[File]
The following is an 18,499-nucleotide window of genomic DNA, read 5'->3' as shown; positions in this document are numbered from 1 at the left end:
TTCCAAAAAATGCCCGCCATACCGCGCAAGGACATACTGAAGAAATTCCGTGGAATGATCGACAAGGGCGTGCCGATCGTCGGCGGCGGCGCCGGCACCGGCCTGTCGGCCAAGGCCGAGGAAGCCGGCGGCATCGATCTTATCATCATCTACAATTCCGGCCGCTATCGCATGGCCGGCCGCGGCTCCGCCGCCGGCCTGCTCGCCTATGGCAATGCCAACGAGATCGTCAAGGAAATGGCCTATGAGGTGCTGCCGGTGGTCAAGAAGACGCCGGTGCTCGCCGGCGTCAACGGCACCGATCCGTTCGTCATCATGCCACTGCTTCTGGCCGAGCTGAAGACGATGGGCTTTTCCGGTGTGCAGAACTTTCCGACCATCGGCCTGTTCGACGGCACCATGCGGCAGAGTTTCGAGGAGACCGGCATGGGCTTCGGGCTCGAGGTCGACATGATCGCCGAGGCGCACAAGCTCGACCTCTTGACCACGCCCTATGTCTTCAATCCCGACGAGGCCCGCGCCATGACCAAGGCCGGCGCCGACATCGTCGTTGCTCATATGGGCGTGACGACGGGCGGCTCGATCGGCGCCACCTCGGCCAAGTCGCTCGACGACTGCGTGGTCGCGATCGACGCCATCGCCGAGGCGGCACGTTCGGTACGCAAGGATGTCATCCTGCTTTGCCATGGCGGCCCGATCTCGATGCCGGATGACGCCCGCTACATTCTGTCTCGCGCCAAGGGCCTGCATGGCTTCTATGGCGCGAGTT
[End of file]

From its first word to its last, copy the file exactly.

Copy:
The following is an 18,499-nucleotide window of genomic DNA, read 5'->3' as shown; positions in this document are numbered from 1 at the left end:
TTCCAAAAAATGCCCGCCATACCGCGCAAGGACATACTGAAGAAATTCCGTGGAATGATCGACAAGGGCGTGCCGATCGTCGGCGGCGGCGCCGGCACCGGCCTGTCGGCCAAGGCCGAGGAAGCCGGCGGCATCGATCTTATCATCATCTACAATTCCGGCCGCTATCGCATGGCCGGCCGCGGCTCCGCCGCCGGCCTGCTCGCCTATGGCAATGCCAACGAGATCGTCAAGGAAATGGCCTATGAGGTGCTGCCGGTGGTCAAGAAGACGCCGGTGCTCGCCGGCGTCAACGGCACCGATCCGTTCGTCATCATGCCACTGCTTCTGGCCGAGCTGAAGACGATGGGCTTTTCCGGTGTGCAGAACTTTCCGACCATCGGCCTGTTCGACGGCACCATGCGGCAGAGTTTCGAGGAGACCGGCATGGGCTTCGGGCTCGAGGTCGACATGATCGCCGAGGCGCACAAGCTCGACCTCTTGACCACGCCCTATGTCTTCAATCCCGACGAGGCCCGCGCCATGACCAAGGCCGGCGCCGACATCGTCGTTGCTCATATGGGCGTGACGACGGGCGGCTCGATCGGCGCCACCTCGGCCAAGTCGCTCGACGACTGCGTGGTCGCGATCGACGCCATCGCCGAGGCGGCACGTTCGGTACGCAAGGATGTCATCCTGCTTTGCCATGGCGGCCCGATCTCGATGCCGGATGACGCCCGCTACATTCTGTCTCGCGCCAAGGGCCTGCATGGCTTCTATGGCGCGAGTT